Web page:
Spark Mini Booster is now available
for the low PAL price of $99.99.
Today, we’re going to be checking out the recently released Spark Mini Booster from the guys over at TC-Electronic,a booster pedal that combines the best qualities of the company's original Spark Booster with a miniature footprint, much like the Mini variant of their popular PolyTune pedal.
Among the many highlights of the Spark Mini, the most intriguing is what TC calls “PrimeTime,” a useful little feature that automatically detects whether you want to work the pedal as if its permanently on when you hit the footswitch or simply for as long as you have the footswitch down. The feature itself works exactly as intended and never had a hiccup, even though we tried our best to wig it out with a few sporadic stomps. While that might not seem like much, this new toggle feature is actually kind of revolutionary and something we hope to see more of in the future.
Unlike the full sized Spark Booster and its 26db of boost and tone controls, the Spark Mini comes with a respectable 20db. Although the majority of that 20db is pretty much clean, it can still achieve a good amount of overdrive past the 75% mark, which admittedly sounded great when we paired it with a Marshall tube, but more on that later.
As far as the insides go, the Spark Mini boasts a ‘Discrete Analog Circuit’ which according to TC essentially means that every component is judiciously selected and put together in order to amplify the signal in the cleanest way without any degradation or variation. And as mentioned above, the new PrimeTime feature allows the user to effortlessly switch between latching (classic stompbox on/off) and momentary (effect is on while the switch is pressed down) modes, depending on how long the footswitch is held down.
For those of you unfamiliar with what a booster pedal actual does, it’s pretty much all in the name; boosts the clean guitar signal before it hits the amp or another pedal. No wily ‘effects’ here, unless you count sending your amp into its natural overdrive or adding more attack to a certain pedal chain an effect. Anyways, like all good booster pedals worth their weight, the Spark Mini’s boost is tonally transparent, even at its peak setting, meaning you’ll only hear your guitar’s original sound and your amp, albeit with more kick. If it’s a Les Paul, it will still sound like a Les Paul, Telecaster or what have you.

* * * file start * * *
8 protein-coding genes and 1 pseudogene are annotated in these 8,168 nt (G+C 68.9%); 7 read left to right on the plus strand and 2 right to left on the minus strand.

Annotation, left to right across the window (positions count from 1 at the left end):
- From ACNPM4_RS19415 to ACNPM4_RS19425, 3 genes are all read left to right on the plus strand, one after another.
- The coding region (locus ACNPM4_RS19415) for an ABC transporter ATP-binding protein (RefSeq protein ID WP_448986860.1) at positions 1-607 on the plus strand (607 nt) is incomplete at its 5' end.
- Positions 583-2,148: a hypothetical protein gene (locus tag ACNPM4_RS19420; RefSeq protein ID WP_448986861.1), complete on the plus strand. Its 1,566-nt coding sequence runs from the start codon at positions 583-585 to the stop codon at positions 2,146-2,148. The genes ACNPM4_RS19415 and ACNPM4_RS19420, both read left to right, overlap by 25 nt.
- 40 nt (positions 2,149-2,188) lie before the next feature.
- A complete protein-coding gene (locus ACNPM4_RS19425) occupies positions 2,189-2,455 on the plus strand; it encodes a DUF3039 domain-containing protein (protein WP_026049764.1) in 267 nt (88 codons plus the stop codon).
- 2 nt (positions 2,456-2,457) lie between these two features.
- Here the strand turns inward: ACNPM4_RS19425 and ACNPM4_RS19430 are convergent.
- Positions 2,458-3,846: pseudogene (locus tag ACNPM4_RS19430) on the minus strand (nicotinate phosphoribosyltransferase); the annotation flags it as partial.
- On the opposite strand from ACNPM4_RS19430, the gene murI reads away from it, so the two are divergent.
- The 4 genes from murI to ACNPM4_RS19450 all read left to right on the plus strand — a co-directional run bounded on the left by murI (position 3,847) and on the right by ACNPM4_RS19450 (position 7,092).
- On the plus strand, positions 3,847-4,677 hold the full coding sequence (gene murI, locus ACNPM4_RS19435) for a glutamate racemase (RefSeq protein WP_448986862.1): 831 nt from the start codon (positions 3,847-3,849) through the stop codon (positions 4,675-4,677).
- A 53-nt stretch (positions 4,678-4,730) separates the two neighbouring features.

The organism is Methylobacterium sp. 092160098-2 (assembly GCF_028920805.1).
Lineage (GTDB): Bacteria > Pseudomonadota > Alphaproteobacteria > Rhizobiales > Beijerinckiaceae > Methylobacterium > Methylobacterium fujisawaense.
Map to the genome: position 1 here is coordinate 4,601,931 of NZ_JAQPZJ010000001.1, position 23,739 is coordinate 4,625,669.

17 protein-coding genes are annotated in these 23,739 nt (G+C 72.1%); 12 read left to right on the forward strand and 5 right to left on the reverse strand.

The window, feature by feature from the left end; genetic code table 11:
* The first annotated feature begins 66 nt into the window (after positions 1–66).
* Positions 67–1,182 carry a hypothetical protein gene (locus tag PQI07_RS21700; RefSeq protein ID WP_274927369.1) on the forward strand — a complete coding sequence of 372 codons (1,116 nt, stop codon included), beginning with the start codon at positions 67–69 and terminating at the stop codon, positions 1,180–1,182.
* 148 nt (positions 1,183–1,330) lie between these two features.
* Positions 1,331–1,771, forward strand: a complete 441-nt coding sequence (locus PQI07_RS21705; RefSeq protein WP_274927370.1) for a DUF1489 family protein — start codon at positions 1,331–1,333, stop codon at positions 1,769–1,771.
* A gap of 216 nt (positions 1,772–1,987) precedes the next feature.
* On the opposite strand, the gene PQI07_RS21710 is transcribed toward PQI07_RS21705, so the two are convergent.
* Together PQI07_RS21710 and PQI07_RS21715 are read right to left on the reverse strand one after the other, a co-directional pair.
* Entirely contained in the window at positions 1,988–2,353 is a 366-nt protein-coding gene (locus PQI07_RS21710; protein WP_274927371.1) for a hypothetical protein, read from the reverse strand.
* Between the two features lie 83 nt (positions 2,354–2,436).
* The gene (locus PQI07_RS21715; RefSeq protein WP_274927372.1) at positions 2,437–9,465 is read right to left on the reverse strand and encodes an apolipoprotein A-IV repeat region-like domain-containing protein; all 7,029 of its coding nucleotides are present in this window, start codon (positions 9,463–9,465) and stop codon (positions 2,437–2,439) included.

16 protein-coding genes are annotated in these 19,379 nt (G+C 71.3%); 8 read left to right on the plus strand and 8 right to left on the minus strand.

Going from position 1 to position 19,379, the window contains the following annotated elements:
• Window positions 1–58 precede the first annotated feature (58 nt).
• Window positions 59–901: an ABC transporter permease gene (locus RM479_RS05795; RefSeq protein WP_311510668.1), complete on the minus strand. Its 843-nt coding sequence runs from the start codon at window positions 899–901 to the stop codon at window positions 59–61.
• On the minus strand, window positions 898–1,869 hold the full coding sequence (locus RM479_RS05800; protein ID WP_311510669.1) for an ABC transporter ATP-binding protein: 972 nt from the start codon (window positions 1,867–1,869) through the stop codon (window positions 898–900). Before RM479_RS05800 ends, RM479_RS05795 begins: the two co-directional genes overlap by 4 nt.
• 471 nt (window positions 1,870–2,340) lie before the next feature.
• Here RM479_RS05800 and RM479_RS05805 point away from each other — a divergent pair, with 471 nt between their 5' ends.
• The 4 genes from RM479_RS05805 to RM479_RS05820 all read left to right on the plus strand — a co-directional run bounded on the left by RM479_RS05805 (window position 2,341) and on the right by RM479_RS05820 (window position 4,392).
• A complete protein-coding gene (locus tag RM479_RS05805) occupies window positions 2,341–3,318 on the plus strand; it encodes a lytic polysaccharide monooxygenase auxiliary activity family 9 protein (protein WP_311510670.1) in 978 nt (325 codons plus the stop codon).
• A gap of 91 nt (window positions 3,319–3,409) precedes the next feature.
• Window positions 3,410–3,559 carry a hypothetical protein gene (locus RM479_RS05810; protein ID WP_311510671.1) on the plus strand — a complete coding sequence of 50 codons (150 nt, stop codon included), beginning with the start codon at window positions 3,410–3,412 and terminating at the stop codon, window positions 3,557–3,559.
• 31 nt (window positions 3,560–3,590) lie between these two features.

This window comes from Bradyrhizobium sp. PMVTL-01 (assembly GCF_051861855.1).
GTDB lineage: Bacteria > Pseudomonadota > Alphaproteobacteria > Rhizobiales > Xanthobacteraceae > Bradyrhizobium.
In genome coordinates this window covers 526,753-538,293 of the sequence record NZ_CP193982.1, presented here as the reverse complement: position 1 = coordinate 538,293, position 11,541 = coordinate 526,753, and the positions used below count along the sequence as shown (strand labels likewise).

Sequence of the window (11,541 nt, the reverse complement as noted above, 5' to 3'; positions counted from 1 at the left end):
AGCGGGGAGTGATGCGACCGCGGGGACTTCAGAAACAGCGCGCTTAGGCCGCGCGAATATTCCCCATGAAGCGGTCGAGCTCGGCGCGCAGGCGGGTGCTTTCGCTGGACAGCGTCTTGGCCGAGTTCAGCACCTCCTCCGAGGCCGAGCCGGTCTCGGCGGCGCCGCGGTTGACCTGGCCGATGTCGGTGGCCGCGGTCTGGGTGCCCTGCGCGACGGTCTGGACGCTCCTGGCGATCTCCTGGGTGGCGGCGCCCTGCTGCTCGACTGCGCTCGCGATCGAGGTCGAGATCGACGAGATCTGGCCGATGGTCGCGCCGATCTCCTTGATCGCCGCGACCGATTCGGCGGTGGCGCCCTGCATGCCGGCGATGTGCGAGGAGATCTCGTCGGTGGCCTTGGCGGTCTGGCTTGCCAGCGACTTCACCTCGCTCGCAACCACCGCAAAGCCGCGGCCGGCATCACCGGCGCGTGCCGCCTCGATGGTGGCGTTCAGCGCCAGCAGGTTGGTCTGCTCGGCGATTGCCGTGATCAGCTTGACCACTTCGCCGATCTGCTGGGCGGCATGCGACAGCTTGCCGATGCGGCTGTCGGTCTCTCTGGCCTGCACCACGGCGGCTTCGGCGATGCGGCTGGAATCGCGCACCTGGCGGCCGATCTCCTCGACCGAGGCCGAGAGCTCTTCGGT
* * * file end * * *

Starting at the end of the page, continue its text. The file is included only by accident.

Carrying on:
We hooked up our Spark Mini with on our Marshall combo and were very pleased to say the least. Although the single control knob might seem very sparse, we were able to easily churn out a good range of sounds. A slight turn of the knob will give a small boost in volume along with a thicker bass response and brighter high-end. Cranking the baby into full drive will yield that warm, gritty overdrive that tube amps are legendary for. You can also overdrive already overdriven amps for even more distorted sweetness. Although booster pedals work best with valve/tube amps, the Spark Mini works perfectly good on transistor based amplifiers, otherwise known as solid state amps, although the quality of the sound depends on that of the amp itself. As mentioned, the Spark Mini also works great when paired with pedals. It is especially ideal when trying to add a bit of kick for solos or heavy riffs.
Much like the PolyTune Mini, TC Electronic has managed to squeeze in more or less all of what made the original Spark Booster a resounding success, all in an amazingly small package. While the original featured more controls along with another 6db of boost power, the Spark Mini is no slouch. The slightly limited controls and power of the Mini might turn off users of the original Spark Boost but the added versatility of the PrimeTime feature more than makes up for what it lacks in specs – not to mention it retails for much less than its bigger brother. If you’re in the market for an affordable, one of a kind booster pedal, the Mini makes a very compelling argument. Definitely recommended.
Check out the Spark Mini in action below or purchase now!